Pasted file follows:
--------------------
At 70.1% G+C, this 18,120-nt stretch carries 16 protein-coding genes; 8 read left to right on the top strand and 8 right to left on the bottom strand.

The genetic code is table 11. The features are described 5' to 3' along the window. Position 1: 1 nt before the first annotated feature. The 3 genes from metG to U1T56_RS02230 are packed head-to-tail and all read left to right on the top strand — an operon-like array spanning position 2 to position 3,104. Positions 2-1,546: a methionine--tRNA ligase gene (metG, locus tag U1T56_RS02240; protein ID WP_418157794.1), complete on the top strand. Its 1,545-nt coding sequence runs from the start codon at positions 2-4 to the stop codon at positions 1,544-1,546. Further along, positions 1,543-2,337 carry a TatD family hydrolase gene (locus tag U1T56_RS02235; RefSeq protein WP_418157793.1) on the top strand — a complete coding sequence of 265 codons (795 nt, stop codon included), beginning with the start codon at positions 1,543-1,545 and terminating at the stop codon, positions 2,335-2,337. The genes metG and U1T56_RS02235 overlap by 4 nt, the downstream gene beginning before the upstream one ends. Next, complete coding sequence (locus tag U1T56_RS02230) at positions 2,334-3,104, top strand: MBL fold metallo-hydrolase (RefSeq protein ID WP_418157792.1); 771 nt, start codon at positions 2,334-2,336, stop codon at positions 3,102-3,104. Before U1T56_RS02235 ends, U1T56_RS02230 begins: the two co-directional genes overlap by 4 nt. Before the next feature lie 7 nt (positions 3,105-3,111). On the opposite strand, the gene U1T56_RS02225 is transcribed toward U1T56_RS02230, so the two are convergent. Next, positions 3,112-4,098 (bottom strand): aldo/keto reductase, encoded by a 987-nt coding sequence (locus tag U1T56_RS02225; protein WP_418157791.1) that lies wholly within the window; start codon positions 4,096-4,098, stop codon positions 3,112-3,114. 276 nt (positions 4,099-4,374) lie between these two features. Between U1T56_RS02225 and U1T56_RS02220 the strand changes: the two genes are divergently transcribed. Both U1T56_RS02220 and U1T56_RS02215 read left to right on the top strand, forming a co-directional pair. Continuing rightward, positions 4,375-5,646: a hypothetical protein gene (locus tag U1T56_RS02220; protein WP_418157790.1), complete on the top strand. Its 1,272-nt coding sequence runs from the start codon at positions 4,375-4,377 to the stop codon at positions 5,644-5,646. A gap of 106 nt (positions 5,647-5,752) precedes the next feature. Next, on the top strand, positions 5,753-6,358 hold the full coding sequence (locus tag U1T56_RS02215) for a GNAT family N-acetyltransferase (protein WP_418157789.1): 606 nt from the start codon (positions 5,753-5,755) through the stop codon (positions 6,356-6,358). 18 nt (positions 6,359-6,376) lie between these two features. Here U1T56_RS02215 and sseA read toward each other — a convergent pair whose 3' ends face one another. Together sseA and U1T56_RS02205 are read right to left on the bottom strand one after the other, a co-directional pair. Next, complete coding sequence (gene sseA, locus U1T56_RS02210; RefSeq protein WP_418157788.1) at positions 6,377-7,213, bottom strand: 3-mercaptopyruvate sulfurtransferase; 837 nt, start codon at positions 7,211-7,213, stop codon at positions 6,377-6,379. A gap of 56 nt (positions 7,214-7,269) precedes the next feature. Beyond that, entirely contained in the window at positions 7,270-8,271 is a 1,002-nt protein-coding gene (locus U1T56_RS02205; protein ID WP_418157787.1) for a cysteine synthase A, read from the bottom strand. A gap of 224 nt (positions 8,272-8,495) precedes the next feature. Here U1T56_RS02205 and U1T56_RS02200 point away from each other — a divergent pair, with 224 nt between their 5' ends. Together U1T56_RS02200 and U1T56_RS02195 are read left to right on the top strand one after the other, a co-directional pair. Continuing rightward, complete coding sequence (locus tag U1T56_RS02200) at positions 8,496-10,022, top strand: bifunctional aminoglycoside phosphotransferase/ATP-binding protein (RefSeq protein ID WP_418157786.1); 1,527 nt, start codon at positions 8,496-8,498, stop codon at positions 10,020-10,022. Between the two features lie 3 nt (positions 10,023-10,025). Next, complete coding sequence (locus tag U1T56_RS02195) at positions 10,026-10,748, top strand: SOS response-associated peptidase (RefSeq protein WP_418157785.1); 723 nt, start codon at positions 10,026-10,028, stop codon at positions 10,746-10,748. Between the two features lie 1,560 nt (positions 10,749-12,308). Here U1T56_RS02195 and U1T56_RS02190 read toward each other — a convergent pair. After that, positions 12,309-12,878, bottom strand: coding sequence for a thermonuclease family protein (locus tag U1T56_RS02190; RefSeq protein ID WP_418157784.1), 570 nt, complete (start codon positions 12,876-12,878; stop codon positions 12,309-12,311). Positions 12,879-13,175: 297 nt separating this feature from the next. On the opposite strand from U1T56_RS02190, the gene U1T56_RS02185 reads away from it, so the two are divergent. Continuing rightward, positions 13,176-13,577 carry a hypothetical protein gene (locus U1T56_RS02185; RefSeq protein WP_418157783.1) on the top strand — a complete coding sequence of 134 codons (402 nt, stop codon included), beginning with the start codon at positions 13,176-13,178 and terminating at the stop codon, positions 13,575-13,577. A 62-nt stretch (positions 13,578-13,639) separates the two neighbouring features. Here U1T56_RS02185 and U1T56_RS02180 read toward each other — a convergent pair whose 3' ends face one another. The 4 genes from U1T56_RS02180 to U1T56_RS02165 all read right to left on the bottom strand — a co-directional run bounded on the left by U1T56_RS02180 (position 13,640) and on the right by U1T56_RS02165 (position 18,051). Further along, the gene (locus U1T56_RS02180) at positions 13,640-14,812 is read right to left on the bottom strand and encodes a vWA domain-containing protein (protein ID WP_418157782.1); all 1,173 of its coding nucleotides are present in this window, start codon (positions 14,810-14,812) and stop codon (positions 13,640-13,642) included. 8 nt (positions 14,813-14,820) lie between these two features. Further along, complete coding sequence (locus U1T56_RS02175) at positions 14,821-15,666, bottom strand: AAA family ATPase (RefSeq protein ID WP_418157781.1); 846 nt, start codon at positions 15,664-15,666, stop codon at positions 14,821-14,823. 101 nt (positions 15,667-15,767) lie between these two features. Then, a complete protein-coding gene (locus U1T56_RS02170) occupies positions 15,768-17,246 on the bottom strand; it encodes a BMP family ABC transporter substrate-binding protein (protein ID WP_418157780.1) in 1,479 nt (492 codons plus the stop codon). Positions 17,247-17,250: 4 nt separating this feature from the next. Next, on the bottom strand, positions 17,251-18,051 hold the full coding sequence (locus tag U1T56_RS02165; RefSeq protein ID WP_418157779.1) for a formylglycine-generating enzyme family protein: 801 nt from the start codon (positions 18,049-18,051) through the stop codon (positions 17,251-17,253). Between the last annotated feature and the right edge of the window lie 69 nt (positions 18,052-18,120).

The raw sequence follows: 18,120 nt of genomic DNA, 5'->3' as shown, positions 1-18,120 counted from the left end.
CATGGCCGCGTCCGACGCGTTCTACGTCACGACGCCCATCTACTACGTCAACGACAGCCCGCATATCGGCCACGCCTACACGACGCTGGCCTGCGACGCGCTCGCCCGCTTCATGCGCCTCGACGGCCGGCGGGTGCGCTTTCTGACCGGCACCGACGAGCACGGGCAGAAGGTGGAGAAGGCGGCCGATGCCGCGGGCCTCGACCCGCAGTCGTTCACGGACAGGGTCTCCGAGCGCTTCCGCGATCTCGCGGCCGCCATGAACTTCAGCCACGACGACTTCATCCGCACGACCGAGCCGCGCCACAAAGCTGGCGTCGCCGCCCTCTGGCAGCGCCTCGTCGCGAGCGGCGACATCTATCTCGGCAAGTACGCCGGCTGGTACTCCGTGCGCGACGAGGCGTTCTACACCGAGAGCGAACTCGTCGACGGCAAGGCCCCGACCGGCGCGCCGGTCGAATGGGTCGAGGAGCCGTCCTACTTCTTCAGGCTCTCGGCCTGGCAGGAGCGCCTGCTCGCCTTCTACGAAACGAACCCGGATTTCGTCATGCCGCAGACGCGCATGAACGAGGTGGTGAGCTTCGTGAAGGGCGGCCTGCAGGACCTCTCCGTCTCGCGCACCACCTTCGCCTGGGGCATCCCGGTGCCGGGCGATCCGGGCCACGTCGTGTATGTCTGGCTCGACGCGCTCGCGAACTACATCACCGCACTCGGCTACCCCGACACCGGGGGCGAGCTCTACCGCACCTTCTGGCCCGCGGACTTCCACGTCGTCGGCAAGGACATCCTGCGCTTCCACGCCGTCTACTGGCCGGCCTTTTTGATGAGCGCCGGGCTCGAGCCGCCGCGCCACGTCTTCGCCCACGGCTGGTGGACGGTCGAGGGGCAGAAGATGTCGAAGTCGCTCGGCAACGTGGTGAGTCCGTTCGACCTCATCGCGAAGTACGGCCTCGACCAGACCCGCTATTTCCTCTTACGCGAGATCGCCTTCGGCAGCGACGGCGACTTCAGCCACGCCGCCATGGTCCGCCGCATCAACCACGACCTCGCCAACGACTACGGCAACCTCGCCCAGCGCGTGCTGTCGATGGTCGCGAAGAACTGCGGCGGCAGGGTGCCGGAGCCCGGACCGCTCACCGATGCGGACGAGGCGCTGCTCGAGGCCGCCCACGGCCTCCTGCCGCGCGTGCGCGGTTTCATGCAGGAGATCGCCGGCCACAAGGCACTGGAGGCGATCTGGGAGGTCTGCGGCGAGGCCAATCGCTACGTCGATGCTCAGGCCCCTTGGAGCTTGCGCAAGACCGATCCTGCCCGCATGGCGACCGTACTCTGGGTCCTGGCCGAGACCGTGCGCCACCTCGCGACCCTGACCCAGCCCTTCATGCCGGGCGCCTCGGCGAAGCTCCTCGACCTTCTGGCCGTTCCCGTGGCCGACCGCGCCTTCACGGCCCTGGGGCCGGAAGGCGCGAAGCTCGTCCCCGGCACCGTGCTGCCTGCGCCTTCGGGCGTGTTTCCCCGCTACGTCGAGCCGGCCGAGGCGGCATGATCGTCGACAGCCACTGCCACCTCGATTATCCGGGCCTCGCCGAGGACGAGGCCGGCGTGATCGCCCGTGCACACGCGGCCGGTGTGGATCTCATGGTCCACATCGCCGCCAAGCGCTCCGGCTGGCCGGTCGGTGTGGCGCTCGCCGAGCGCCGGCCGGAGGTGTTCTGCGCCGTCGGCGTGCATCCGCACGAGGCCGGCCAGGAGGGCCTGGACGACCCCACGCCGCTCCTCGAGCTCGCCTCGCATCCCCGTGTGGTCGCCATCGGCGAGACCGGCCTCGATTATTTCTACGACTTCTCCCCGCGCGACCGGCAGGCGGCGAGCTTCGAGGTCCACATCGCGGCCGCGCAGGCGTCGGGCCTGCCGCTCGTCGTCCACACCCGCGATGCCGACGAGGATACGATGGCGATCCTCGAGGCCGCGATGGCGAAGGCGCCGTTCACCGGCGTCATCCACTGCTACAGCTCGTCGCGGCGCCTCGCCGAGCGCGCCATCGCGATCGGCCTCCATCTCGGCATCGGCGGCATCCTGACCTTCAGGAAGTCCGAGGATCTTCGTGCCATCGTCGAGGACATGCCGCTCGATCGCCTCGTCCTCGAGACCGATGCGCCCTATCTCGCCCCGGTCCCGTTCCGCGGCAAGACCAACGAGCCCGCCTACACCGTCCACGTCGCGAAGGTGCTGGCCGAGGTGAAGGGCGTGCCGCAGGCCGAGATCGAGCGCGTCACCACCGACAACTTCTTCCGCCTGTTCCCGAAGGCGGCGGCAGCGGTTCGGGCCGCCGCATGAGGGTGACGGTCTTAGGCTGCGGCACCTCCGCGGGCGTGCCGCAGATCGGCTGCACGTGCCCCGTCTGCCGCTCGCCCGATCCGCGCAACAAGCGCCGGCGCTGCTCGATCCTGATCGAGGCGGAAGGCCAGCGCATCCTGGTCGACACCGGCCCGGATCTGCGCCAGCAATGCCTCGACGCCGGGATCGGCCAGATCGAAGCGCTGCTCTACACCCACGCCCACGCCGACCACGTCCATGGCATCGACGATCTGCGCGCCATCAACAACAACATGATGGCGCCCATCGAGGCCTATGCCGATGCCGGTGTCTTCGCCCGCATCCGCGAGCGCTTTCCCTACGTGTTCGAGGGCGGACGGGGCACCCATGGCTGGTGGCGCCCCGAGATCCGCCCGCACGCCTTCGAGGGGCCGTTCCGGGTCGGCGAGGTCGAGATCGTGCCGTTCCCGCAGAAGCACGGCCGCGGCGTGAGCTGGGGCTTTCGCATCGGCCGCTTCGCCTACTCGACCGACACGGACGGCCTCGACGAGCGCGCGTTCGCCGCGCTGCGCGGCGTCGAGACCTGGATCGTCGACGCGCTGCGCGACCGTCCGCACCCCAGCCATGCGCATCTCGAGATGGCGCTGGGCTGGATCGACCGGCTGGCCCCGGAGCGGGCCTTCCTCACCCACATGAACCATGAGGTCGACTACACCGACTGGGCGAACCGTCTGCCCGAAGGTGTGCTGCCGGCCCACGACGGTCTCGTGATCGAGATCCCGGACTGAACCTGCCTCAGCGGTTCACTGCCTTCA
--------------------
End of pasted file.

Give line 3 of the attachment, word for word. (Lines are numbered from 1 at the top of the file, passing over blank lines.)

The raw sequence follows: 18,120 nt of genomic DNA, 5'->3' as shown, positions 1-18,120 counted from the left end.